Dispenser of justice, not just of rules | Inquirer Opinion
With Due Respect

Dispenser of justice, not just of rules

The sad saga of Dr. Iggy Agbayani, taken up in this space on Nov. 13, was followed on Nov. 27 and Dec. 4 by a discussion of the new Code of Professional Responsibility and Accountability (CPRA) with the aim of giving readers a glimpse of the lapses of Agbayani’s lawyer for the seemingly unjust conviction, unfair incarceration, and sudden death (due to heart attack) of the respected orthopedic surgeon.

THE SUPREME COURT HAS TAKEN COGNIZANCE OF HIS PLIGHT. In a press briefing a few days ago, on Dec. 13, Chief Justice Alexander G. Gesmundo said, “We (referring to the justices) will check what really happened … we will review it and based on the results, we may establish new instructions or new rules so that we can avoid a repeat of the same situation … apparently there were some lapses committed by the lawyer …”

Obviously, the esteemed Chief Justice was referring to the disciplinary responsibility of the unnamed lawyer under the strict provisions of the CPRA and the penalty that can and should be meted out to him/her, after due process. Obviously also, this is something that, under the CPRA, the Court could motu proprio undertake on its own initiative without need of any complaint by anyone.


In my said column on Nov. 13, I wrote that the Metropolitan Trial Court of Manila convicted Agbayani of “reckless imprudence resulting in serious physical injuries” and that his appeal was denied by the Regional Trial Court (RTC) of Manila, the Court of Appeals (CA) and the Supreme Court (SC-Third Division) based on the same ground: The lawyer’s failure to “file an appeal memorandum” (in the RTC) and to append the documents required by the Rules of Court to enable the CA and the Supreme Court to understand his appeal.


LAUDABLE AS THE COURT’S MOTU PROPRIO ACTION MAY BE, yet it falls short of what the Agbayani family yearns for: a reversal of his conviction and a judicial pronouncement of his innocence. To be fair, however, this desideratum cannot be taken motu proprio by the Court because there is an adverse party that equally deserves objective justice, lawyer Saul Q. Hofileña Jr., the offended party.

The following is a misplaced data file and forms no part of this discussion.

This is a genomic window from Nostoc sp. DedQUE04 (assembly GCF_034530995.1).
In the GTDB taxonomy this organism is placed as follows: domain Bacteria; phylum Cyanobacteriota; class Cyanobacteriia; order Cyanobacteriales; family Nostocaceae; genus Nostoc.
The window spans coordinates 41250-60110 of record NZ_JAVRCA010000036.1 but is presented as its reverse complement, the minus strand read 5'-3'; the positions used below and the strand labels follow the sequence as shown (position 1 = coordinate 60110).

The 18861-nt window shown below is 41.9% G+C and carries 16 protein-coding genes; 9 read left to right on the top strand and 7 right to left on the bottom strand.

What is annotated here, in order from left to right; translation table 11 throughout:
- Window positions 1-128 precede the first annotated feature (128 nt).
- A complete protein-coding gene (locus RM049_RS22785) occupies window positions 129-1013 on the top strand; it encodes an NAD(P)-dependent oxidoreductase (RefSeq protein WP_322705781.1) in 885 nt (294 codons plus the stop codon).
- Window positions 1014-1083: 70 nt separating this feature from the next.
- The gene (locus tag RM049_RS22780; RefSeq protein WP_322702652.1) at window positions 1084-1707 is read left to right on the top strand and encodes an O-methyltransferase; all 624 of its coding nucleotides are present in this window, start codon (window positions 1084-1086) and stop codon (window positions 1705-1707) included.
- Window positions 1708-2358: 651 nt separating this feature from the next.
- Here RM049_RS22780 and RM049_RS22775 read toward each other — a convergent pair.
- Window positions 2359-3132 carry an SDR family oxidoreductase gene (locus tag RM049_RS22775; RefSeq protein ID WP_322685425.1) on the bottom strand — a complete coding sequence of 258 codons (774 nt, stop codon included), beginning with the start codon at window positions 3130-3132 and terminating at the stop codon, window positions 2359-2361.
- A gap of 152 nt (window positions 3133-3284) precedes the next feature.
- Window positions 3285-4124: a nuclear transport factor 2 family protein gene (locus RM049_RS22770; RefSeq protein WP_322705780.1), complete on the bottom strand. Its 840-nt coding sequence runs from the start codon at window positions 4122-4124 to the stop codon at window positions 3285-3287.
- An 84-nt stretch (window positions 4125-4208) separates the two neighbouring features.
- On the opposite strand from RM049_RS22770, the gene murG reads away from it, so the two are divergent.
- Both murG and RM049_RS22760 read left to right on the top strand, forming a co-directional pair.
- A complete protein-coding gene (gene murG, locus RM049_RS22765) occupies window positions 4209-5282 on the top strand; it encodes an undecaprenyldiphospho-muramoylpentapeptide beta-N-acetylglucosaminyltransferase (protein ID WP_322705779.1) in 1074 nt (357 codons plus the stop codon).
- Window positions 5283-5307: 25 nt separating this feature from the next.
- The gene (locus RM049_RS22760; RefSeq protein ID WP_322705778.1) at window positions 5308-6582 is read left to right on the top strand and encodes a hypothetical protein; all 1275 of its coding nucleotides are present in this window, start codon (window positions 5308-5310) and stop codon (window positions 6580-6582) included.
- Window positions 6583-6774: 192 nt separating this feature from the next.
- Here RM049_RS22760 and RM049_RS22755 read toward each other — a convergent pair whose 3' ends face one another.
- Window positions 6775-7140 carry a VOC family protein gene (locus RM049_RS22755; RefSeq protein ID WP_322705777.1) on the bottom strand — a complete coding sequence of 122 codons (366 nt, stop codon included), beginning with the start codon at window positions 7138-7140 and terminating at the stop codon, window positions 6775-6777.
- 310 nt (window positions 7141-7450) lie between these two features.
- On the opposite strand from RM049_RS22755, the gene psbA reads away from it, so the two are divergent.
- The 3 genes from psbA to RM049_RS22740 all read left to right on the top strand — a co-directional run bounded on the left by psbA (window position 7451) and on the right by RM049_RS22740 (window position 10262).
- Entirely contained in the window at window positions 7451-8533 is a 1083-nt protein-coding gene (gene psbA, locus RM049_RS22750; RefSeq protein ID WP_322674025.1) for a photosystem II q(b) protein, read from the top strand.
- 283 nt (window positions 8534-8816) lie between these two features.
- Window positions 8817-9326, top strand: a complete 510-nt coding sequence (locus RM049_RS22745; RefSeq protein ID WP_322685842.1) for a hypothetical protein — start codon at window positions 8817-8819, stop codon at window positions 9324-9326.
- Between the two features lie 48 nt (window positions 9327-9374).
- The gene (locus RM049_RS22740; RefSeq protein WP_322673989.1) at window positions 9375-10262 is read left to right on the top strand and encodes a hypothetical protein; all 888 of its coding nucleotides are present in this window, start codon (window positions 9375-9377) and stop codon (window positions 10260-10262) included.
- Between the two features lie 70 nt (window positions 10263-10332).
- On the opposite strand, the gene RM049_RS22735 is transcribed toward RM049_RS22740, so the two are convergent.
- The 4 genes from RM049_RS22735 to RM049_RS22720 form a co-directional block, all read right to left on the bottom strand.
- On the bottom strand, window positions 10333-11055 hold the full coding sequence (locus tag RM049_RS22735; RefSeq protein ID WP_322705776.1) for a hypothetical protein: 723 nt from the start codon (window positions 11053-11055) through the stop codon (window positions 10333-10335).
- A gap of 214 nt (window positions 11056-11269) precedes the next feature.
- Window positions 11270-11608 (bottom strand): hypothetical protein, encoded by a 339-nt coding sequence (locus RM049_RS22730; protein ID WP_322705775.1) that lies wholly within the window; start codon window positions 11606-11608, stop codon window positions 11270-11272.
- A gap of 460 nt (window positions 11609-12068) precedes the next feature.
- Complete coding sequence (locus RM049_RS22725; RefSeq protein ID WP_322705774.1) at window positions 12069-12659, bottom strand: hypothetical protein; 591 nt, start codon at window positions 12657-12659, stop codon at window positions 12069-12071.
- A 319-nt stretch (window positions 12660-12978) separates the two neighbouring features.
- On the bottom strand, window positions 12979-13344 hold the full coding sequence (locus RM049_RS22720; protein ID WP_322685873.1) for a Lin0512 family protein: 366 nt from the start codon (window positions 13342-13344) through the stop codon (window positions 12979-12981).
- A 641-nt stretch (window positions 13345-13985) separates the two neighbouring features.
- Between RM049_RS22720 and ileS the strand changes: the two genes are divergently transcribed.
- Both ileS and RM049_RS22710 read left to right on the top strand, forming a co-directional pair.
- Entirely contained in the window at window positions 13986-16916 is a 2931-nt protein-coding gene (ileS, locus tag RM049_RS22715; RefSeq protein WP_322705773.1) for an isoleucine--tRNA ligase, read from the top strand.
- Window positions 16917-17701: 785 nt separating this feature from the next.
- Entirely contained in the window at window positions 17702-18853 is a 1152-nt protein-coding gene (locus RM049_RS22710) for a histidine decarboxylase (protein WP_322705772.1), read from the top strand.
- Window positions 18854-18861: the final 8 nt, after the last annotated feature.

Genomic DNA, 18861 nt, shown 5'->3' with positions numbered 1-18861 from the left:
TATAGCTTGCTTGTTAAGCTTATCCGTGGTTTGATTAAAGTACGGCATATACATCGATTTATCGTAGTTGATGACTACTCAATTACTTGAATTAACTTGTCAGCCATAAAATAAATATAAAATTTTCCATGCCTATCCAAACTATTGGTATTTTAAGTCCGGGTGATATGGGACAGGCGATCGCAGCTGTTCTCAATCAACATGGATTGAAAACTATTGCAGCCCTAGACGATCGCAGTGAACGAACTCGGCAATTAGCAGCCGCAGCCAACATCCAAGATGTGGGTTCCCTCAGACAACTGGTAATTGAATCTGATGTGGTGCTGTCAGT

Thus, IMHO, the family of Agbayani needs to initiate a petition, with due notice to the offended party and to the Office of the Solicitor General (the counsel of the plaintiff “People of the Philippines”) to reopen the case. The overarching question is: May a decision that had become final and had been executed via the actual incarceration of the accused be reopened? The normal answer of jurisprudence is “No, decisions that have become final are irrevocable, despite occasional errors.”

UNDENIABLY, HOWEVER, SEVERAL “FINAL AND IRREVOCABLE” JUDGMENTS HAVE BEEN REVOKED. The most glaring example is the Dec. 2, 1985 decision of the Sandiganbayan, penned by Justice Manuel Pamaran, acquitting all the accused, including then Armed Forces Chief of Staff Fabian Ver, of the daring broad daylight murder of former senator Ninoy Aquino at the tarmac of the Manila International Airport on Aug. 21, 1983.

However, after Cory Aquino took over the presidency in 1986, the Supreme Court reopened the final Pamaran verdict, found the trial to be a “sham,” and authorized a retrial. In the 177-page decision penned by Justice Regino C. Hermosisima Jr., the Sandiganbayan found conspiracy among the 16 accused-soldiers, including Brig. Gen. Luther Custodio, and held them guilty of the double murder of Ninoy and Rolando Galman. While Ver was indicted, he could not be included in the guilty verdict because he fled the country, could not be served with court processes, and was therefore beyond the local courts’ jurisdiction.

True, the example referred to the accused who were freed of criminal responsibility and subsequently found guilty despite the finality of their prior acquittal. This is really the more uncommon example. The more common ones are convictions which were later reversed, and the accused acquitted because of subsequent proof showing the impossibility of their guilt. The most common of these are rapes in which subsequent DNA evidence conclusively established that the accused could not have been the culprit because the semen found inside the vagina of the victim belonged to a man other than the accused.

Also, while the writ of habeas corpus is not normally used to free those detained by reason of a valid court order, the extraordinary writ had been allowed in cases where the ordering court (1) had not acquired jurisdiction over the person of the accused or the subject of the case, or (2) imposed an excessive penalty, or (3) deprived the accused of constitutional rights.


To conclude, I believe the Supreme Court is both a court of law and a court of equity. Rules of procedure should never be used as stumbling blocks to common sense, fairness, and equity. The Court cannot be constrained by technicalities and procedural niceties. It is a dispenser of liberating justice, not of suffocating rules. It is neither a machine nor a robot. It is human and humane. Being compassionate and just, it cannot be replaced by the computing power of technology and artificial intelligence.

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